Xellos retreated until his knees hit against the bed. “Zelgadis . . .”
“You’ve done all this for me, let me do something for you. Xel-chan.” He poured tenderness into his touch, into his voice.
Xellos leaned back further, to the very edges of his balance. “Ze-Zelgadis . . . stop. You’re . . .”
The shaman leaned close, almost brushing his lips against the other man’s. He let his hands trace along the priest’s arms until he felt the staff and empty hand respectively. The other was completely off guard, letting his staff be pulled away. “Tell me your secret,” Zel whispered, feeling the mazoku shake beneath him.
Suddenly Zelgadis pulled back, his hand bringing the gem of the staff into solid contact with the other’s head. Xellos let out a pained gasp and crumpled to the bed beneath him. “Tell me so I can use it against you.” Zelgadis told the unconscious body, letting his hatred to the surface again now that it wouldn’t give him away.
Staff in hand, the shaman walked back to the desk, more determined than ever. After several unsuccessful tries at unlocking spells, he stood back slightly. An old game he played as a child came to mind and he tapped the desk twice. To his surprise, he heard several locks click open. Zelgadis set the staff aside and sat in the stiff wooden chair once more. The first drawer he slid open was the one in the center, right above his knees. Inside there were several small daggers and a stain that looked suspiciously like blood. He closed the drawer with a thunk.
The top drawer on the left held at least twenty small glass vials. Zelgadis stared for a moment before lifting one. It was filled with a dark liquid. Distantly he realized he’d never asked Xellos directly if he had a cure for his curse. It was possible that it was in one of these bottles. He uncapped the one in his hand and sniffed it cautiously. It bubbled when exposed to air and let off a strong acrid smell. Zelgadis replaced the cork and the bottle. It was possible that it was his cure, but it was far more likely that these bottles were filled with varying poisons. He was fairly certain he couldn’t trust anything he got from Xellos anyway.
There was a groan from the bed and Zelgadis glanced up, but Xellos didn’t move. He decided to try the top right drawer and see what was in there that might reveal some of the mazoku’s secrets. Curiously, it held a rather large stack of papers, looking deceptively like an ordinary desk. Zelgadis lifted the stack and froze. After a moment of shock he riffled through the papers quickly, eyes widening with each. They were pictures.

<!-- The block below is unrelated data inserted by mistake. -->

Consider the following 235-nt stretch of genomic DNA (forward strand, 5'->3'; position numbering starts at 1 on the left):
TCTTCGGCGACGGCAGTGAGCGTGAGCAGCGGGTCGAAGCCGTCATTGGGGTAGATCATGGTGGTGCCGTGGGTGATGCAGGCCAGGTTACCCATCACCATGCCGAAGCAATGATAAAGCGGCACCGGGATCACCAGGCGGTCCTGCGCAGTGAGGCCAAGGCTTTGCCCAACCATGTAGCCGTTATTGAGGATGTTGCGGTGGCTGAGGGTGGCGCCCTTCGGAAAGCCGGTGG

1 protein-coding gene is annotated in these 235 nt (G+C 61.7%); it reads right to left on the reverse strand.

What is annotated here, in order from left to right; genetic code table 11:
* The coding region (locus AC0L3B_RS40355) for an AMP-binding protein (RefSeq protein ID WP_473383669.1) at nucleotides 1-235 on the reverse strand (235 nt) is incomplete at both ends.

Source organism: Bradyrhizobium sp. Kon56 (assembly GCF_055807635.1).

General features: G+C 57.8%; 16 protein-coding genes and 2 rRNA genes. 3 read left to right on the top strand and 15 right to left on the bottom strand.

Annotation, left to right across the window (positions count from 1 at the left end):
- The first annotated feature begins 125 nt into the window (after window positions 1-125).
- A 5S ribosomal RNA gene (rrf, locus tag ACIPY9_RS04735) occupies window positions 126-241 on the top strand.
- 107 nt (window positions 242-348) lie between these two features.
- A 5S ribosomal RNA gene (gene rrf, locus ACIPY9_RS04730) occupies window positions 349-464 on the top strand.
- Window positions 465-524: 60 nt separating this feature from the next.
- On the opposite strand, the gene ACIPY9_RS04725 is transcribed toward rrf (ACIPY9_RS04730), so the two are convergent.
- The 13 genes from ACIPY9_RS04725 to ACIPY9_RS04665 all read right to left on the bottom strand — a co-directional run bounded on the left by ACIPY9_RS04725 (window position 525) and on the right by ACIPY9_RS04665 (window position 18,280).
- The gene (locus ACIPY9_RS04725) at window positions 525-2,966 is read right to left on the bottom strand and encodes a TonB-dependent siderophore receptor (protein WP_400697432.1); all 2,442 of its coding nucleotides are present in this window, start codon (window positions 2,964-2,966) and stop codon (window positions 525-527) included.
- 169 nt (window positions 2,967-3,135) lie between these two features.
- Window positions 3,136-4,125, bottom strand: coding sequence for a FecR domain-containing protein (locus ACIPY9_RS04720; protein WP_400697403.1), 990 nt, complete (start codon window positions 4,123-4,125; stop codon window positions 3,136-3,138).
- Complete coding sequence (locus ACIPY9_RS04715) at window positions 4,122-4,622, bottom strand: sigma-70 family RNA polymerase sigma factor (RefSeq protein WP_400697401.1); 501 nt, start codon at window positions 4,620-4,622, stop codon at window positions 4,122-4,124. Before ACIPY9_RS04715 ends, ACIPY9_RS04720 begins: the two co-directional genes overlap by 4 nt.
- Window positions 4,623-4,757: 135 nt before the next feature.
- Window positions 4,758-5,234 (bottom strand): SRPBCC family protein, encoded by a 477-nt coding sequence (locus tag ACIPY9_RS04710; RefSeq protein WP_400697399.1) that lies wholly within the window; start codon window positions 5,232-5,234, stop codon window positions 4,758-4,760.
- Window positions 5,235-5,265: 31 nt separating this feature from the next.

Pictures of him.
Dozens of them. Many were fully colored, intricate oil paintings. Just as many were quick, black and white pencil sketches. Several were even of Zelgadis as a human. Zelgadis rifled through more of the papers, finding a few with writing. It was that same alien language that he couldn’t decipher, but the lines were arranged suspiciously in poem formats. And at the bottom of the drawer were a few paintings of Xellos. A human Xellos.
There was another groan from the bed, but Zelgadis ignored it. He held one of the pictures close to his face, fascinated. Xellos lay beneath a tree, nose buried in a book. His hair was shorter and ruffled, similar to Zelgadis’s own hairstyle, actually. He was wearing the simple clothes of a farmer and the field behind him appeared to be in the early stages of planting. Behind the relaxed boy – because while it was obvious he was Xellos, he was much younger than the mazoku appeared now – there was a shadow resembling a wolf and a nearly invisible, but obviously female hand.
Zelgadis gasped as his back was forced into the bookcase behind him. He looked up to see Xellos inches from his face. The priest was furious. His eyes were wild and his hair floated around his head from the power radiating off his body. One gloved hand locked around the chimera’s wrist and twisted. Zelgadis managed not to cry out, but he had no choice but to let go of the parchment he still held. Xellos snatched the picture away and then pushed Zelgadis to the ground. He slammed a fist into the bookshelf and Zelgadis flinched as several volumes toppled down onto his head.
Xellos suddenly moved again, grabbing Zelgadis by his wrist again, and threw him bodily onto the bed. “You will eat,” he growled, none of the fury gone from his face or voice. “You will recover, and you will leave. If you move from that bed again, you will regret it.”
Zelgadis tried to sit up, but fell back in pain. His right wrist was still tender and splinted and it felt as if Xellos may have fractured his left wrist now, too. The mazoku turned his back, apparently not caring about the injury in the slightest, and gathered papers with fierce, angry motions. He threw them crumpled into the drawer and slammed it shut before disappearing without a glance at the shaman.